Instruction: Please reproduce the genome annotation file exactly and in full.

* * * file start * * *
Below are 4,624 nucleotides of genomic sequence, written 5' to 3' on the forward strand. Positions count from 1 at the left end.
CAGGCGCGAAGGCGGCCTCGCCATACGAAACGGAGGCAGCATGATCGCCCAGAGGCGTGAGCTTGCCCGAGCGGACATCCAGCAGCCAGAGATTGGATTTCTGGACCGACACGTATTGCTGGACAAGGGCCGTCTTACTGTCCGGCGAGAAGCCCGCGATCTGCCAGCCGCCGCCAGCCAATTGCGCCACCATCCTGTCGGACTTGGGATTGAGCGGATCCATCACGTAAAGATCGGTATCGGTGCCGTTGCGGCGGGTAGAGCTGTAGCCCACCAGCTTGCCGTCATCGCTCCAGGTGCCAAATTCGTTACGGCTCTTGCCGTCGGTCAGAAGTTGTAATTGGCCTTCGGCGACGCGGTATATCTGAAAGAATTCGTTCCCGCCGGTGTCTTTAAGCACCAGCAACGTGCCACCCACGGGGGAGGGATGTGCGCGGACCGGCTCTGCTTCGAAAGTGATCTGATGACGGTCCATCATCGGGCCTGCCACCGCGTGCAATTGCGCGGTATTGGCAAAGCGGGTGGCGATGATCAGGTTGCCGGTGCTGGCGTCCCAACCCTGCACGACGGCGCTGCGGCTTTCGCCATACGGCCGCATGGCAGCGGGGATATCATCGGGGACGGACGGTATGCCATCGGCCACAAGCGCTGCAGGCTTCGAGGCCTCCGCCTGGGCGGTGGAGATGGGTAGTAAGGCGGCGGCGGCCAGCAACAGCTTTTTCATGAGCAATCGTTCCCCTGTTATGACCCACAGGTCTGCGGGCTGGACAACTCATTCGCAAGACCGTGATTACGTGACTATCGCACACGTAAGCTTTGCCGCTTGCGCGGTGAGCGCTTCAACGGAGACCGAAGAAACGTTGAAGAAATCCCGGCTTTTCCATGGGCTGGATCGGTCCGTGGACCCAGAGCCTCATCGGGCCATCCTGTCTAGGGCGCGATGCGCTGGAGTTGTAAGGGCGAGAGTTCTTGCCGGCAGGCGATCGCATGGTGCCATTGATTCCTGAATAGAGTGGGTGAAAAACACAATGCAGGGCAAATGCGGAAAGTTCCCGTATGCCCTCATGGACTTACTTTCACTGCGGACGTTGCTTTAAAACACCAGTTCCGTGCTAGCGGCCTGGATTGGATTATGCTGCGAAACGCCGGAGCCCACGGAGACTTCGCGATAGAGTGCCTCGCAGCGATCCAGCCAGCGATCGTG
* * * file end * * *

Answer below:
Below are 4,624 nucleotides of genomic sequence, written 5' to 3' on the forward strand. Positions count from 1 at the left end.
CAGGCGCGAAGGCGGCCTCGCCATACGAAACGGAGGCAGCATGATCGCCCAGAGGCGTGAGCTTGCCCGAGCGGACATCCAGCAGCCAGAGATTGGATTTCTGGACCGACACGTATTGCTGGACAAGGGCCGTCTTACTGTCCGGCGAGAAGCCCGCGATCTGCCAGCCGCCGCCAGCCAATTGCGCCACCATCCTGTCGGACTTGGGATTGAGCGGATCCATCACGTAAAGATCGGTATCGGTGCCGTTGCGGCGGGTAGAGCTGTAGCCCACCAGCTTGCCGTCATCGCTCCAGGTGCCAAATTCGTTACGGCTCTTGCCGTCGGTCAGAAGTTGTAATTGGCCTTCGGCGACGCGGTATATCTGAAAGAATTCGTTCCCGCCGGTGTCTTTAAGCACCAGCAACGTGCCACCCACGGGGGAGGGATGTGCGCGGACCGGCTCTGCTTCGAAAGTGATCTGATGACGGTCCATCATCGGGCCTGCCACCGCGTGCAATTGCGCGGTATTGGCAAAGCGGGTGGCGATGATCAGGTTGCCGGTGCTGGCGTCCCAACCCTGCACGACGGCGCTGCGGCTTTCGCCATACGGCCGCATGGCAGCGGGGATATCATCGGGGACGGACGGTATGCCATCGGCCACAAGCGCTGCAGGCTTCGAGGCCTCCGCCTGGGCGGTGGAGATGGGTAGTAAGGCGGCGGCGGCCAGCAACAGCTTTTTCATGAGCAATCGTTCCCCTGTTATGACCCACAGGTCTGCGGGCTGGACAACTCATTCGCAAGACCGTGATTACGTGACTATCGCACACGTAAGCTTTGCCGCTTGCGCGGTGAGCGCTTCAACGGAGACCGAAGAAACGTTGAAGAAATCCCGGCTTTTCCATGGGCTGGATCGGTCCGTGGACCCAGAGCCTCATCGGGCCATCCTGTCTAGGGCGCGATGCGCTGGAGTTGTAAGGGCGAGAGTTCTTGCCGGCAGGCGATCGCATGGTGCCATTGATTCCTGAATAGAGTGGGTGAAAAACACAATGCAGGGCAAATGCGGAAAGTTCCCGTATGCCCTCATGGACTTACTTTCACTGCGGACGTTGCTTTAAAACACCAGTTCCGTGCTAGCGGCCTGGATTGGATTATGCTGCGAAACGCCGGAGCCCACGGAGACTTCGCGATAGAGTGCCTCGCAGCGATCCAGCCAGCGATCGTG